For a small and densely populated state, Connecticut – as I hope this column has shown over the years – possesses many fine places to hike. But for me, the finest of all lies in the far northwest of the state, occupying about a quarter of the town of Salisbury. This is Connecticut’s wild corner, high and rugged, a slice of the Taconic Mountains untouched by asphalt or subdivisions. Summit ledges, free of all but stunted forest, offer Big Sky views.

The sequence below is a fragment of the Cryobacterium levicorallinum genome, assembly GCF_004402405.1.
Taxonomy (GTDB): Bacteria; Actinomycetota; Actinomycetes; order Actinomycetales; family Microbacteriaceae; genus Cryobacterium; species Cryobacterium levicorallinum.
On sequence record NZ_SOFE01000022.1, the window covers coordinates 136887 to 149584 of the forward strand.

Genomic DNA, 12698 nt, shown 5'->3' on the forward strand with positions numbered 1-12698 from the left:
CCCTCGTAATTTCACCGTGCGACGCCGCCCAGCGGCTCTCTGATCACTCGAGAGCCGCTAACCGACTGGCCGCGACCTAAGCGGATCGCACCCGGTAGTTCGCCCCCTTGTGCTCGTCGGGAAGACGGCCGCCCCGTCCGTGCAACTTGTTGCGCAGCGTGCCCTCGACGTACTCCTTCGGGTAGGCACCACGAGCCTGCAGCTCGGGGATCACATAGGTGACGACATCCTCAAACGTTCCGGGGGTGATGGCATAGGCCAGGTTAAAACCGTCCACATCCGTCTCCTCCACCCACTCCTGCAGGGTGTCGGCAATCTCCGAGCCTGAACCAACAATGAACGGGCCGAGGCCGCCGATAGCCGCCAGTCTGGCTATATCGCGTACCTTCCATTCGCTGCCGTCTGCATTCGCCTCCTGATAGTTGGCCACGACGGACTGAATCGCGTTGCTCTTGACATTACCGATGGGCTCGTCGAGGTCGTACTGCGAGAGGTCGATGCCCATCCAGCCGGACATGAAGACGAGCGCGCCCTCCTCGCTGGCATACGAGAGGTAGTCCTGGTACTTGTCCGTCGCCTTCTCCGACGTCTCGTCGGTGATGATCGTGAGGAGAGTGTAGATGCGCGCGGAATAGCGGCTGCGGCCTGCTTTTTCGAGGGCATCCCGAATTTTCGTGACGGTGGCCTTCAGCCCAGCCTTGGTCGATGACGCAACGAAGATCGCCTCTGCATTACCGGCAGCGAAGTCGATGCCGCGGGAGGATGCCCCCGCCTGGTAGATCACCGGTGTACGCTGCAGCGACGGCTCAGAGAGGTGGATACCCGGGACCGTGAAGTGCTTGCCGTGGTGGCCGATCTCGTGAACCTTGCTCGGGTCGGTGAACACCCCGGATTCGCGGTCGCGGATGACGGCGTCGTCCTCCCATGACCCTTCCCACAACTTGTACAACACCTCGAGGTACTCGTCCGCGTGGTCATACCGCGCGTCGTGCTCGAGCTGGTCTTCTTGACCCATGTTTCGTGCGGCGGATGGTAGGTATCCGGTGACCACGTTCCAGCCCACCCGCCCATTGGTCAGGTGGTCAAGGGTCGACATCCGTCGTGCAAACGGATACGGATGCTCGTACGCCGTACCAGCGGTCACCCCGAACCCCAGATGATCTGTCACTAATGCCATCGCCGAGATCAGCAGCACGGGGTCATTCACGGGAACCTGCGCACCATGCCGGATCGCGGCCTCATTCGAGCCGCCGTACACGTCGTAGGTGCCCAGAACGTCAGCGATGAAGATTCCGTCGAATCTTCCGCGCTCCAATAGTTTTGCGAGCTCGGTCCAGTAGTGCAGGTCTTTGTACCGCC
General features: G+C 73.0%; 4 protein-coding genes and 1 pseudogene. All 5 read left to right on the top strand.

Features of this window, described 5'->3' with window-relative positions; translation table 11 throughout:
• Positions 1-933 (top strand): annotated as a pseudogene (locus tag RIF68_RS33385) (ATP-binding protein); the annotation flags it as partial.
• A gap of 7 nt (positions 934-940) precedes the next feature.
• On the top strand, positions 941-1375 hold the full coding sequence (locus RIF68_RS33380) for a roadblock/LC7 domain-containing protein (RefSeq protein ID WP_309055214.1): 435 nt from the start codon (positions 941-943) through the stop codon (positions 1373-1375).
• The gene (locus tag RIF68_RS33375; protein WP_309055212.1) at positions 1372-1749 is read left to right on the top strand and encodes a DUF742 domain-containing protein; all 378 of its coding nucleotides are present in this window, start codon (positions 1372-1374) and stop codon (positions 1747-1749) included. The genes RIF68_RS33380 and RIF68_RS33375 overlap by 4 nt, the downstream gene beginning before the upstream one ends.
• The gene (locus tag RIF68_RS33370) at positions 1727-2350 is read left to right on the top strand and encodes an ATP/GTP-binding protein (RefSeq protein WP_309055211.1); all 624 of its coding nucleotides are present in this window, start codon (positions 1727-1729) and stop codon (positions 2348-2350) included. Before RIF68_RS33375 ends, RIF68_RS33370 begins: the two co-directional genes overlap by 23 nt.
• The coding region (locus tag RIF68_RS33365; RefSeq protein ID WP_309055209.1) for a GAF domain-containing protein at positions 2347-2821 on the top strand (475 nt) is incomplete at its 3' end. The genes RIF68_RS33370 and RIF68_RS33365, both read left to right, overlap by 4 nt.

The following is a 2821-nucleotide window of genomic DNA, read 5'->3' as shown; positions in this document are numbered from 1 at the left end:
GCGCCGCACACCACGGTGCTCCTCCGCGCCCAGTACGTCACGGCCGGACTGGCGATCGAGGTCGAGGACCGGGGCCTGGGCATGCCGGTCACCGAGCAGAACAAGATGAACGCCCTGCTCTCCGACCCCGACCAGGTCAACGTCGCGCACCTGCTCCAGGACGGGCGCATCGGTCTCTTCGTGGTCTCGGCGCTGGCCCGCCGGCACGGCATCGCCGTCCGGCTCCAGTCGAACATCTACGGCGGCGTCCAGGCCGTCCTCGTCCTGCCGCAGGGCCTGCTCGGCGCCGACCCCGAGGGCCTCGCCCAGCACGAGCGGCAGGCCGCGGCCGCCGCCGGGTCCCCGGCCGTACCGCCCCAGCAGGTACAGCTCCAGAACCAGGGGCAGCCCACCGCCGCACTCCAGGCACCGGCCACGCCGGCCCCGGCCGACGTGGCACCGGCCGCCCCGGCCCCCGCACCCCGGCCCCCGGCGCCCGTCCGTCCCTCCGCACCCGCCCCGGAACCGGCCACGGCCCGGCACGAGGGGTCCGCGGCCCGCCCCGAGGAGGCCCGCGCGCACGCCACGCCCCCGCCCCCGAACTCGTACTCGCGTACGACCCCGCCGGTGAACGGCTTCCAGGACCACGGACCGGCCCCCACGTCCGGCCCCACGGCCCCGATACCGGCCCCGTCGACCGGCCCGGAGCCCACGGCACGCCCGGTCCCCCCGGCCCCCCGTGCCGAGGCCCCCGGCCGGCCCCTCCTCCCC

The Wild Corner is formed by the right angle of the New York and Massachusetts state lines. It comprises a plateau and an escarpment. The plateau – between 1,800 and 2,000 feet above sea level – extends east from New York and tumbles over the 1,000-foot escarpment into Salisbury’s settled parts. Along the corner’s northern edge – the Massachusetts line – are rounded summits and the dark fissure of Sages Ravine. The Wild Corner is traversed by a half-dozen trails and one dirt road.